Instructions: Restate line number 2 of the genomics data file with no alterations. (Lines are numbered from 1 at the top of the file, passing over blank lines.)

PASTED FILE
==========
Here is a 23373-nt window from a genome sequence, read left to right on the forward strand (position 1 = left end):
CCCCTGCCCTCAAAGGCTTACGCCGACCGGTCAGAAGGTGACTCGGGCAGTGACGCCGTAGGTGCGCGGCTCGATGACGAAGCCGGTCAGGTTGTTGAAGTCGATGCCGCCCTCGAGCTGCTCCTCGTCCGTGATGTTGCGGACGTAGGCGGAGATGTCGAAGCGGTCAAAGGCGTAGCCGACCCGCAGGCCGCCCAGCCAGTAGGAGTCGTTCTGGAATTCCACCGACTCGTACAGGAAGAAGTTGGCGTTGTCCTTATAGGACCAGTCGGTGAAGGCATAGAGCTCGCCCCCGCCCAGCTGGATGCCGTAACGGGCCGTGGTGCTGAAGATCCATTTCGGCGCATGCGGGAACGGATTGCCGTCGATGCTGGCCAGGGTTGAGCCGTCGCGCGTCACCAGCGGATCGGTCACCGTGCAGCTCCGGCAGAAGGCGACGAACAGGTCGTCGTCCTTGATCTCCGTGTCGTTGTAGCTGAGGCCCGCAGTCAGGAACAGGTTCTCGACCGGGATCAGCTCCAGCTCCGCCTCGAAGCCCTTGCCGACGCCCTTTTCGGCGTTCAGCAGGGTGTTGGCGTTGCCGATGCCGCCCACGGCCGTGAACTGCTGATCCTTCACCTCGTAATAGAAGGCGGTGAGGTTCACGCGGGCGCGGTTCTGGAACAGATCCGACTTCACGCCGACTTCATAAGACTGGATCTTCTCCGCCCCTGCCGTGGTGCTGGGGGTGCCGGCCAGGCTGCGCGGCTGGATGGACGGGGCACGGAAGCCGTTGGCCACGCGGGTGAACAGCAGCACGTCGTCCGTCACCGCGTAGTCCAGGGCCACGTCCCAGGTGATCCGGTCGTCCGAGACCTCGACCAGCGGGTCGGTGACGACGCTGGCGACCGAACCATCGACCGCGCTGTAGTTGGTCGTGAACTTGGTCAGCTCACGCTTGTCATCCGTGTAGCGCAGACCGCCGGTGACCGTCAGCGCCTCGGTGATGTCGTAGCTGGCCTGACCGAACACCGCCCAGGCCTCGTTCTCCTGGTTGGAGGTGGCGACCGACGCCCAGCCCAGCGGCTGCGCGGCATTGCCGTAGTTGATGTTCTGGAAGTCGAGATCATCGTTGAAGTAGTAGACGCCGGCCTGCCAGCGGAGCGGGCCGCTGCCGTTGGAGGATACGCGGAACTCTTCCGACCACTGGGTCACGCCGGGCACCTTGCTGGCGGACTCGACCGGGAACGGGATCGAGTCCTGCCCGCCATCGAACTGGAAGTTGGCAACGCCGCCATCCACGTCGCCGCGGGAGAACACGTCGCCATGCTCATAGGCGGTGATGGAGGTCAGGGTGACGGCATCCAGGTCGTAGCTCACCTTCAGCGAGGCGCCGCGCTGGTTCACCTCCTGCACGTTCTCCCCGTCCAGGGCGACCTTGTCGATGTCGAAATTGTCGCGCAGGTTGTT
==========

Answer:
CCCCTGCCCTCAAAGGCTTACGCCGACCGGTCAGAAGGTGACTCGGGCAGTGACGCCGTAGGTGCGCGGCTCGATGACGAAGCCGGTCAGGTTGTTGAAGTCGATGCCGCCCTCGAGCTGCTCCTCGTCCGTGATGTTGCGGACGTAGGCGGAGATGTCGAAGCGGTCAAAGGCGTAGCCGACCCGCAGGCCGCCCAGCCAGTAGGAGTCGTTCTGGAATTCCACCGACTCGTACAGGAAGAAGTTGGCGTTGTCCTTATAGGACCAGTCGGTGAAGGCATAGAGCTCGCCCCCGCCCAGCTGGATGCCGTAACGGGCCGTGGTGCTGAAGATCCATTTCGGCGCATGCGGGAACGGATTGCCGTCGATGCTGGCCAGGGTTGAGCCGTCGCGCGTCACCAGCGGATCGGTCACCGTGCAGCTCCGGCAGAAGGCGACGAACAGGTCGTCGTCCTTGATCTCCGTGTCGTTGTAGCTGAGGCCCGCAGTCAGGAACAGGTTCTCGACCGGGATCAGCTCCAGCTCCGCCTCGAAGCCCTTGCCGACGCCCTTTTCGGCGTTCAGCAGGGTGTTGGCGTTGCCGATGCCGCCCACGGCCGTGAACTGCTGATCCTTCACCTCGTAATAGAAGGCGGTGAGGTTCACGCGGGCGCGGTTCTGGAACAGATCCGACTTCACGCCGACTTCATAAGACTGGATCTTCTCCGCCCCTGCCGTGGTGCTGGGGGTGCCGGCCAGGCTGCGCGGCTGGATGGACGGGGCACGGAAGCCGTTGGCCACGCGGGTGAACAGCAGCACGTCGTCCGTCACCGCGTAGTCCAGGGCCACGTCCCAGGTGATCCGGTCGTCCGAGACCTCGACCAGCGGGTCGGTGACGACGCTGGCGACCGAACCATCGACCGCGCTGTAGTTGGTCGTGAACTTGGTCAGCTCACGCTTGTCATCCGTGTAGCGCAGACCGCCGGTGACCGTCAGCGCCTCGGTGATGTCGTAGCTGGCCTGACCGAACACCGCCCAGGCCTCGTTCTCCTGGTTGGAGGTGGCGACCGACGCCCAGCCCAGCGGCTGCGCGGCATTGCCGTAGTTGATGTTCTGGAAGTCGAGATCATCGTTGAAGTAGTAGACGCCGGCCTGCCAGCGGAGCGGGCCGCTGCCGTTGGAGGATACGCGGAACTCTTCCGACCACTGGGTCACGCCGGGCACCTTGCTGGCGGACTCGACCGGGAACGGGATCGAGTCCTGCCCGCCATCGAACTGGAAGTTGGCAACGCCGCCATCCACGTCGCCGCGGGAGAACACGTCGCCATGCTCATAGGCGGTGATGGAGGTCAGGGTGACGGCATCCAGGTCGTAGCTCACCTTCAGCGAGGCGCCGCGCTGGTTCACCTCCTGCACGTTCTCCCCGTCCAGGGCGACCTTGTCGATGTCGAAATTGTCGCGCAGGTTGTT